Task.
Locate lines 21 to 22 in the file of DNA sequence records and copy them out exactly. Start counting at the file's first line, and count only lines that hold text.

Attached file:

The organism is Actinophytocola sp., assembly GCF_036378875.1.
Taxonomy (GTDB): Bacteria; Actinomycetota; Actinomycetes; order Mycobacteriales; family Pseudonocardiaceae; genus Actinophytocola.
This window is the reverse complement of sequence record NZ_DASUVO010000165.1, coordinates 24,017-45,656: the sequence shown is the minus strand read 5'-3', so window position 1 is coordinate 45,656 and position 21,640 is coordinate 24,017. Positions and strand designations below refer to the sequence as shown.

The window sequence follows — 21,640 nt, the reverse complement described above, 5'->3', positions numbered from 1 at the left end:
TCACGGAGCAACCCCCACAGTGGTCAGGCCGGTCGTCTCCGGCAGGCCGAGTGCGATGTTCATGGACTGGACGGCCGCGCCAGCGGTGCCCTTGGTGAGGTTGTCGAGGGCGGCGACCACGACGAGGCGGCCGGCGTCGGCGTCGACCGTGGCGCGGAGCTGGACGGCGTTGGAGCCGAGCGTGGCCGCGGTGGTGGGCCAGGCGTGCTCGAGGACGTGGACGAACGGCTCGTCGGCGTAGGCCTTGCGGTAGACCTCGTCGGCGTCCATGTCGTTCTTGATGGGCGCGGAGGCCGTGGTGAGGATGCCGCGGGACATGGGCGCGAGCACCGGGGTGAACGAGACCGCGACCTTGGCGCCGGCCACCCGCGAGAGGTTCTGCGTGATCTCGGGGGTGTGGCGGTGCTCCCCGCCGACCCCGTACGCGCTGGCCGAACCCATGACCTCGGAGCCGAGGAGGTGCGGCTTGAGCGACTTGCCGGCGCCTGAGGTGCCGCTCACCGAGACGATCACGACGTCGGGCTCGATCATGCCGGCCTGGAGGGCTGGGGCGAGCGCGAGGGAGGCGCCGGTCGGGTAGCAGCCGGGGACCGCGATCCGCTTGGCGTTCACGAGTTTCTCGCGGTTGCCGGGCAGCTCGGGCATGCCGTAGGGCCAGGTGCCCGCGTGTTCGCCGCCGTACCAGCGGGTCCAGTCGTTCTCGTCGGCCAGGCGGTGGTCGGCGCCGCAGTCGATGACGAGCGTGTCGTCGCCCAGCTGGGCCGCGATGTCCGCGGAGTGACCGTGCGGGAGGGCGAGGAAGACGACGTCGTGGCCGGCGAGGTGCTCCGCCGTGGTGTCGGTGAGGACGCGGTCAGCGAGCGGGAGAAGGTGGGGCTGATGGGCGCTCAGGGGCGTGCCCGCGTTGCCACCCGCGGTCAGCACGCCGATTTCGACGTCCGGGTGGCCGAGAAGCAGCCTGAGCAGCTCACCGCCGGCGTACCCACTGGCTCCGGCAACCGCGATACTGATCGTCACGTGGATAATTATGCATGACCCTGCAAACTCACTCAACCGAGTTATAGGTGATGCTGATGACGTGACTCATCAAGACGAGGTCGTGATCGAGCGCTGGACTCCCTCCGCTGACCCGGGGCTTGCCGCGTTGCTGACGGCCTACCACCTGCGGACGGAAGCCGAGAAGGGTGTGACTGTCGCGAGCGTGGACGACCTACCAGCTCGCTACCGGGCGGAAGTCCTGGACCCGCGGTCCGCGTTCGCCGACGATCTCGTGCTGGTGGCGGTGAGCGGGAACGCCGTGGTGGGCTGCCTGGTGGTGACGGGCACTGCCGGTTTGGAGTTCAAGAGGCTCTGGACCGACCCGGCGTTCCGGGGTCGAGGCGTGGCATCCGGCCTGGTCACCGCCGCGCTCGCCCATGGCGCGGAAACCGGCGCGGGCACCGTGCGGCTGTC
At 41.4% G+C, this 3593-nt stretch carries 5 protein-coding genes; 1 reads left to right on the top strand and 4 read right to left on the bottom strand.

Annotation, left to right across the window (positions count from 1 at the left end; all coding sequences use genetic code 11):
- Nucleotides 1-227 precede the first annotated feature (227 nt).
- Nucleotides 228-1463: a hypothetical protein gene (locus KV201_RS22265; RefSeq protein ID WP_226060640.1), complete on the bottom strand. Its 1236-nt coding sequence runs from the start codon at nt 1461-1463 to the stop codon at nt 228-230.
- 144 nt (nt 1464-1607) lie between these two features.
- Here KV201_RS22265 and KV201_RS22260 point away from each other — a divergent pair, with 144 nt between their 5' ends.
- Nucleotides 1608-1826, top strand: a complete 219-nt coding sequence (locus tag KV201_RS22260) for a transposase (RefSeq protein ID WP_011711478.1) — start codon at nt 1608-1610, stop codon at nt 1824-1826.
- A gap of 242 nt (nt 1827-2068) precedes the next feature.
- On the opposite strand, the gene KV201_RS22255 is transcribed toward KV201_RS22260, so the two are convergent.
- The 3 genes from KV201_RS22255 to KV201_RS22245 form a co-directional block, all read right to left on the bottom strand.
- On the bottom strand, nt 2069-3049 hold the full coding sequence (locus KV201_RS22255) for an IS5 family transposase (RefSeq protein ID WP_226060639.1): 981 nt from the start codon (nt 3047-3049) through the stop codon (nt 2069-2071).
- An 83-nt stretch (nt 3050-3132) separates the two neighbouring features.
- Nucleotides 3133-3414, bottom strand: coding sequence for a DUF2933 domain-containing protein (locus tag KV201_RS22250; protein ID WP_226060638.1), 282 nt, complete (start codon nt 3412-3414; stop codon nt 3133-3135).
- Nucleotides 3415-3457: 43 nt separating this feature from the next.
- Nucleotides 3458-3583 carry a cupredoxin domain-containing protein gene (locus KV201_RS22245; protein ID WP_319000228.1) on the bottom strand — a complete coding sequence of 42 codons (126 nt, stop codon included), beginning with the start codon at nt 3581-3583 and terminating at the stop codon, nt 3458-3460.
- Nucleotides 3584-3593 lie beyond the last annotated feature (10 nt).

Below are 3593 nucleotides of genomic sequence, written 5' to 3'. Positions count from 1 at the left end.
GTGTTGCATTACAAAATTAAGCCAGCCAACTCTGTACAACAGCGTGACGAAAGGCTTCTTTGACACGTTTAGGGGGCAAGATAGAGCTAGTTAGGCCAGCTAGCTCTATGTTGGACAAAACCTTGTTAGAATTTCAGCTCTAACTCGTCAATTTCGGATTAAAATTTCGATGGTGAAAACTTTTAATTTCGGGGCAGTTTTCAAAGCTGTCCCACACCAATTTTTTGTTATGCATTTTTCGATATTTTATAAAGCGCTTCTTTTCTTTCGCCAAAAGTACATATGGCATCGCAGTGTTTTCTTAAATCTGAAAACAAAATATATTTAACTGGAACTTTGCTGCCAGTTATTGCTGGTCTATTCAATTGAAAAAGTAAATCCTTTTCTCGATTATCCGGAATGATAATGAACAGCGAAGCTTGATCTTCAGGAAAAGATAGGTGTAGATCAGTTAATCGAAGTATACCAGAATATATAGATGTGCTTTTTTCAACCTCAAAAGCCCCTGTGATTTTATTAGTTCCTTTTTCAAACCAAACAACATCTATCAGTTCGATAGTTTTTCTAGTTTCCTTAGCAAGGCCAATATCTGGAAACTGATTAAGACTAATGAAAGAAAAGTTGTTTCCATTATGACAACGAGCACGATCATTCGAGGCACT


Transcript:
- Nucleotides 3584-3593 lie beyond the last annotated feature (10 nt).

Below are 3593 nucleotides of genomic sequence, written 5' to 3'. Positions count from 1 at the left end.